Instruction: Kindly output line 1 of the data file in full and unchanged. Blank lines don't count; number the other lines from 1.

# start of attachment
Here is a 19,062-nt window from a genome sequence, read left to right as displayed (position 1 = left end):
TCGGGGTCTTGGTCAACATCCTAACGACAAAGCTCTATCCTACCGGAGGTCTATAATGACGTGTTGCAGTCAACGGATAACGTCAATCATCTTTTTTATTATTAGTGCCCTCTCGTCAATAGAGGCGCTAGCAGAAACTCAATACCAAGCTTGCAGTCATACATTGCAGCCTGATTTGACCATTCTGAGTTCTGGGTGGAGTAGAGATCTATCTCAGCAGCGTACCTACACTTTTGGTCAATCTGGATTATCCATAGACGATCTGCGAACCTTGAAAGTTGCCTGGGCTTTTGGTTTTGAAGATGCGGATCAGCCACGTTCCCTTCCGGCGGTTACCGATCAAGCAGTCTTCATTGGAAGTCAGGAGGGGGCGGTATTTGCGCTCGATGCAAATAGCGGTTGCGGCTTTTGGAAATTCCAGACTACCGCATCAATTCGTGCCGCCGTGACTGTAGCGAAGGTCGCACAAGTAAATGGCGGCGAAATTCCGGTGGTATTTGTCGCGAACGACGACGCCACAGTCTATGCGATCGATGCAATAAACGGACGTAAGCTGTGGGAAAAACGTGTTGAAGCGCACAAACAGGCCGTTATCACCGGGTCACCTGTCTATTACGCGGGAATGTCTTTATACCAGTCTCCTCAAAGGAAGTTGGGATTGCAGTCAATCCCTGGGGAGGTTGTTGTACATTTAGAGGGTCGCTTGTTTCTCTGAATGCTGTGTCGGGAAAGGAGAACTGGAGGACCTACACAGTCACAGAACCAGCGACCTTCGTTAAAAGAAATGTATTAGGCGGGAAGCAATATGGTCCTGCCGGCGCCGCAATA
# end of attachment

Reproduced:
Here is a 19,062-nt window from a genome sequence, read left to right as displayed (position 1 = left end):